President Bill Clinton may have boasted of all the jobs created during years in the White House but there was no boasting about the fact wages stagnated, as they did later under his imperial successor President George W. Bush, and the gains resulting from improved productivity never found their way into the pay envelopes of the working man and woman. At the same time Clinton did not fight to preserve the New Deal legislation that prevented wild investing on the part of the banks nor did he successfully protect the right of AFL-CIO labor unions to organize. These unions, after all, not only saw to it that their people were paid decently but by paying them well forced non-union companies to raise wages to compete for talent. While corporate chieftains were howling that labor leaders were living like kings and firing innocent employees for organizing, CEO salaries, Reich noted, skyrocketed from 30 times to 300 times that of the typical worker between the Fifties and today. (Ha! Ha! And you Tea Partiers believed them?)
Get it straight: the best remedy for what ails America is to pay working people fairly. It is the toil and dollars of the American people that made America great. A big factor in America’s rolling prosperity after the Civil War was that each new generation of immigrants, (yes, immigrants) who found jobs and earned and spent paychecks, created new demand that drove the economy and made everybody more prosperous. The same thing happened in the South. When blacks were kept out of good schools and good jobs, they had nothing to spend. When the walls of segregation cracked, blacks earned more, spent more of what they earned, and helped create new jobs for white workers as well. And this scenario holds true for Women’s Liberation as well. Does anyone doubt that womens’ paychecks have kept millions of American families from going under? The more we have paid women, the more jobs we have created for men. Don’t Tea Partiers know what they owe liberals who fought for equal rights, trade unions, and the Made In America label?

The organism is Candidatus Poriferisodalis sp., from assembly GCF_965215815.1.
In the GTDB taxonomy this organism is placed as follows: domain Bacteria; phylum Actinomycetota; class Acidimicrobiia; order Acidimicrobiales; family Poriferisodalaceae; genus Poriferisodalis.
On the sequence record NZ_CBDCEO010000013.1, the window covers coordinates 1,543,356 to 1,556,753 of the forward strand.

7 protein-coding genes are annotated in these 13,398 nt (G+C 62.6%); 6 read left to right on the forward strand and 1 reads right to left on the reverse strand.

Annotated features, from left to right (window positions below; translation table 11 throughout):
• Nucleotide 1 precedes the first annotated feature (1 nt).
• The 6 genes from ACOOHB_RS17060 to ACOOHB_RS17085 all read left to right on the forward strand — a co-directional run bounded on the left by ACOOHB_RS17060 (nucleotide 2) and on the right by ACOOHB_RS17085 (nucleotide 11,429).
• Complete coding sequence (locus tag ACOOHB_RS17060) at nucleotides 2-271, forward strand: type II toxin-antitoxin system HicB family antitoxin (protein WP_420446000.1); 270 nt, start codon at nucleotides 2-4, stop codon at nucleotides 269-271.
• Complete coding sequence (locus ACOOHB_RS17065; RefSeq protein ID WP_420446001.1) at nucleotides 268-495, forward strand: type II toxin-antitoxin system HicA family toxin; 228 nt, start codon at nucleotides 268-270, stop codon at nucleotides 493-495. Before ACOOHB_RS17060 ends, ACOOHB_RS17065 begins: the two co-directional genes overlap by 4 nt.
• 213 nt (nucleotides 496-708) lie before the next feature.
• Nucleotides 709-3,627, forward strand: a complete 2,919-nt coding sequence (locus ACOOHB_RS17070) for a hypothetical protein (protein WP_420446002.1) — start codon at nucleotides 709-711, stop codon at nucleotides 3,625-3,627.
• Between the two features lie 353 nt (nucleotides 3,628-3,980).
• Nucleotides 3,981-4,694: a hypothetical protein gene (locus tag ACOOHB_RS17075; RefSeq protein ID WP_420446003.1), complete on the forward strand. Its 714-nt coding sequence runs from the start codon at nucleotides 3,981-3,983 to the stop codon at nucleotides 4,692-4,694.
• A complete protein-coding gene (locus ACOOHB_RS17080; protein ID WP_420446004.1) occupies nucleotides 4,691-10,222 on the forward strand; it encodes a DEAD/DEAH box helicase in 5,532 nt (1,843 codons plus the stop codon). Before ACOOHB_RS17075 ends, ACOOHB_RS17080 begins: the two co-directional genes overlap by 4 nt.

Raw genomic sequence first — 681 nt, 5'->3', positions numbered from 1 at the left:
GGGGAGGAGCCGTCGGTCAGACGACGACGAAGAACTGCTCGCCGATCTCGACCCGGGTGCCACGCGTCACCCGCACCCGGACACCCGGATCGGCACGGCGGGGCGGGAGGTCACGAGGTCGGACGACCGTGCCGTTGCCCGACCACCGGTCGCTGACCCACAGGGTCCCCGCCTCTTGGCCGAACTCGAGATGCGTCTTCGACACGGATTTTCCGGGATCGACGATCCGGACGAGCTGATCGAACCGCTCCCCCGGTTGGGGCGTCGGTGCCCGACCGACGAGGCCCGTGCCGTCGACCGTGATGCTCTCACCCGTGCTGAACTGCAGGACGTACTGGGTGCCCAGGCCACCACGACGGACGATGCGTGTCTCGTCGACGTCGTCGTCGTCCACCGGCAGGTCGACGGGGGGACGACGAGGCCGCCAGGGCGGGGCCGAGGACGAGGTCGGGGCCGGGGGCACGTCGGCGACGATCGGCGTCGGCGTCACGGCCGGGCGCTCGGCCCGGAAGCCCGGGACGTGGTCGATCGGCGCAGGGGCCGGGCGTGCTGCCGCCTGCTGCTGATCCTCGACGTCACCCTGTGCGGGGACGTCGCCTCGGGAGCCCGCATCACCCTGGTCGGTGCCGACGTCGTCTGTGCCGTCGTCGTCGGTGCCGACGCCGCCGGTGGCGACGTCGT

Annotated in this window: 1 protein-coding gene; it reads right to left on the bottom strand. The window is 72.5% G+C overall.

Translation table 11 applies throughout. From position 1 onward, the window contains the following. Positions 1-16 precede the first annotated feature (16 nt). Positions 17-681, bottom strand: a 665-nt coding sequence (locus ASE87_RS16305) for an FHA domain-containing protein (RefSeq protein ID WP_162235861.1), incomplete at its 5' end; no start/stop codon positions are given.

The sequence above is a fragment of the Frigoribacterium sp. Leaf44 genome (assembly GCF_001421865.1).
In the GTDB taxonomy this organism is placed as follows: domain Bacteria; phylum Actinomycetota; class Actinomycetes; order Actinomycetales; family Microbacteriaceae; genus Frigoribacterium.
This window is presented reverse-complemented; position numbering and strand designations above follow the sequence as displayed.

Get real, Tea Partiers! Pinning the tail on the Democratic donkey is ludicrous. Thinking that the Republocrat bailout solved anything is naïve. This country urgently needs to create millions of new jobs and if the private sector continues to run to Dubai and Mexico where do you expect the jobs to come from? I’d prefer to see greedy Halliburton and the rest of the myopic private sector do right by the American people and return Stateside and create new jobs in America for a change and pay their fair share of taxes as mandated by Congress and invest in American entrepreneurs with new ideas whose plants would be built by American workers who are fairly paid. As for blaming the evil "Socialist” in the White House for an economy that’s in the toilet, (and who doesn't have the guts to stop the wasteful wars for oil in the Middle East,) that’s really funny. So if it’s that funny, why am I not laughing?
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|Allen L. Jasson|